Larry Summers has split his pandemic time between houses in Massachusetts and Arizona. He also seems to live inside the collective mind of the Washington economic establishment.
When the 66-year-old veteran of the Clinton and Obama administrations talks, Washington’s policy apparatus — journalists and think-tank types, economists and communications people, administration researchers and Capitol Hill staff — stops to listen. It disputes, debates and ultimately disseminates his ideas. Sometimes, it does so almost in spite of itself. Deploring the way he dominates the narrative is its own catalyst to his dominance, though his critics often miss the paradox.
Mr. Summers spent his last White House stint as a top economic adviser, when the administration settled for a smaller Great Recession stimulus package out of political practicality, and has since disputed criticism by saying he favored more spending then. He has spent 2021 protesting that the $1.9 trillion spending package the Biden administration passed in March was too large for reasons both political and economic, while fretting that the Federal Reserve will be too slow to sop up the mess. The result, he has warned, could be an overheating economy and runaway inflation.
Other respected academics were repeating variations on the same theme, though most economists argued that a 2021 price pop was more likely to be short-lived. But it was Mr. Summers, a longtime Harvard professor, whose brash declarations worked a sort of nerd magic, drawing the boundaries of the debate and forcing the White House — one he largely supports — on the offensive.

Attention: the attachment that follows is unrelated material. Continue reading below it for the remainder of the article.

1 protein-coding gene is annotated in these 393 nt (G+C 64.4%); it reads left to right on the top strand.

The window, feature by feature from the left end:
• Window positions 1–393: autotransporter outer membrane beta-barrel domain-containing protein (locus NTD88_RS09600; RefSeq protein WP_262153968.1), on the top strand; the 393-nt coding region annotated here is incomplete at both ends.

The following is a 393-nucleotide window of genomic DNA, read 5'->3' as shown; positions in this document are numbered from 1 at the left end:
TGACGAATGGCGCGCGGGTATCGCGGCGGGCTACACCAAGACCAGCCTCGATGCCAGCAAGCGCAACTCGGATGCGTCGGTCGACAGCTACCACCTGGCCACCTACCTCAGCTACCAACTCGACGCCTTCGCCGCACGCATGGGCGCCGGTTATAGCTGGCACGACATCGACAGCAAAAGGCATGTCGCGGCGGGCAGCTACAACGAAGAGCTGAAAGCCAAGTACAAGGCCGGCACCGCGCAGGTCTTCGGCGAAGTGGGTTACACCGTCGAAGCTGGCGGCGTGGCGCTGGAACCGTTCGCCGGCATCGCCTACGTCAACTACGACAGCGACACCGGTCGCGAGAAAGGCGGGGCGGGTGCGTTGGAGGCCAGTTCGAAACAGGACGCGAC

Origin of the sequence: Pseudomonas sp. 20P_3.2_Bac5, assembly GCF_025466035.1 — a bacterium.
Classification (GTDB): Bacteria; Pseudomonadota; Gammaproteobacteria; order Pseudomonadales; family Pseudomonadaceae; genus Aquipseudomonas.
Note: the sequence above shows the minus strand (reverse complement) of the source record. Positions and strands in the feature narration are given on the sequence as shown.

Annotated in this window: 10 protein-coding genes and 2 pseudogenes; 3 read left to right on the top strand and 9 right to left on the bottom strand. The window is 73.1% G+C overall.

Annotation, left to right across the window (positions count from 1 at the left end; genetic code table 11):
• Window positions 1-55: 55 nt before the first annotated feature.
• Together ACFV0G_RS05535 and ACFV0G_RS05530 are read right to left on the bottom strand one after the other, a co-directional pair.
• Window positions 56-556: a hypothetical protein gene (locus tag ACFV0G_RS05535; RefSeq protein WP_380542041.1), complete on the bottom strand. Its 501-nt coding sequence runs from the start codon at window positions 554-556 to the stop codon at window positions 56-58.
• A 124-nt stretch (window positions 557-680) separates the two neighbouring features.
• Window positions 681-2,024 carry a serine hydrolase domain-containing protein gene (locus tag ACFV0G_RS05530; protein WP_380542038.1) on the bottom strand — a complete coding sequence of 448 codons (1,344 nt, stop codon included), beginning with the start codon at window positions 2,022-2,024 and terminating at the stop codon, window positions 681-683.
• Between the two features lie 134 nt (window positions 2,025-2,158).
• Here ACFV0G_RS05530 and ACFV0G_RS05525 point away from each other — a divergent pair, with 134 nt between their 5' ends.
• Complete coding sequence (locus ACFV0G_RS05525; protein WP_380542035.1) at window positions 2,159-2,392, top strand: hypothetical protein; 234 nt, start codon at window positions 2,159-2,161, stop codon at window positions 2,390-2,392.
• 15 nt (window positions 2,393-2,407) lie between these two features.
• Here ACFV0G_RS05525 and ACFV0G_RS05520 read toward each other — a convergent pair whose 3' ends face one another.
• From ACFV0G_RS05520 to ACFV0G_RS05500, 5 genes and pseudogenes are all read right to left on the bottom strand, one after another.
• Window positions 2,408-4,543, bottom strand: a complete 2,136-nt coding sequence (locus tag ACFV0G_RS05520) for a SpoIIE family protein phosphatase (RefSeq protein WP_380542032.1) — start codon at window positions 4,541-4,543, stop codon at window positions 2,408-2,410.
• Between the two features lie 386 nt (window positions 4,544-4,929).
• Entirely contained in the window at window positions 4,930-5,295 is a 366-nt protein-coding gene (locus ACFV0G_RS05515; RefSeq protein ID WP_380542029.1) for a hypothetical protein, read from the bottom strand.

Mr. Summers had combined the swagger of a former Treasury secretary with the gravitas of a respected academic and punchy lines — the stimulus wasn’t just a bad idea, according to him, it was the “least responsible” policy in four decades — to set off a national conversation that was hard to ignore. Reactions spilled out of the White House and Janet Yellen’s Treasury, which voiced respectful but firm disagreement. Republican lawmakers now invoke the stalwart Democrat’s wisdom. Liberal commentators on Twitter smart at his statements.
“He has always attached a large magnitude and a lot of force to whatever he’s arguing at any point in time,” said Jason Furman, a Harvard colleague who was also an Obama administration official.
He said Mr. Summers’s recent concerns about economic overheating were a “combination” of helpful and harmful. They raised a valid worry, Mr. Furman said, but in a way that “polarized the debate.”
Being divisive makes Mr. Summers no less relevant, and maybe more. President Biden talked with him last month, The Washington Post reported. White House officials respect his opinion and regularly engage with him along with a variety of other economic thinkers, an administration official said.
When Mr. Summers began to warn about overheating early this year, it appeared, for a moment, that his clout might crack. Leading Democrats dismissed his ideas, and his loudest critics labeled them the dying gasp of a failed ideology of economic centrism, coming from a man who found himself disempowered in a more progressive Democratic administration.
“Larry Summers Is Finally, Belatedly, Irrelevant,” The New Republic declared. The American Prospect labeled his arguments “churlish payback” from an egotist who didn’t get a big administration job. (Mr. Summers, who was Treasury secretary from 1999 to 2001 and director of the National Economic Council from 2009 through 2010, has said he didn’t want to work in the administration.)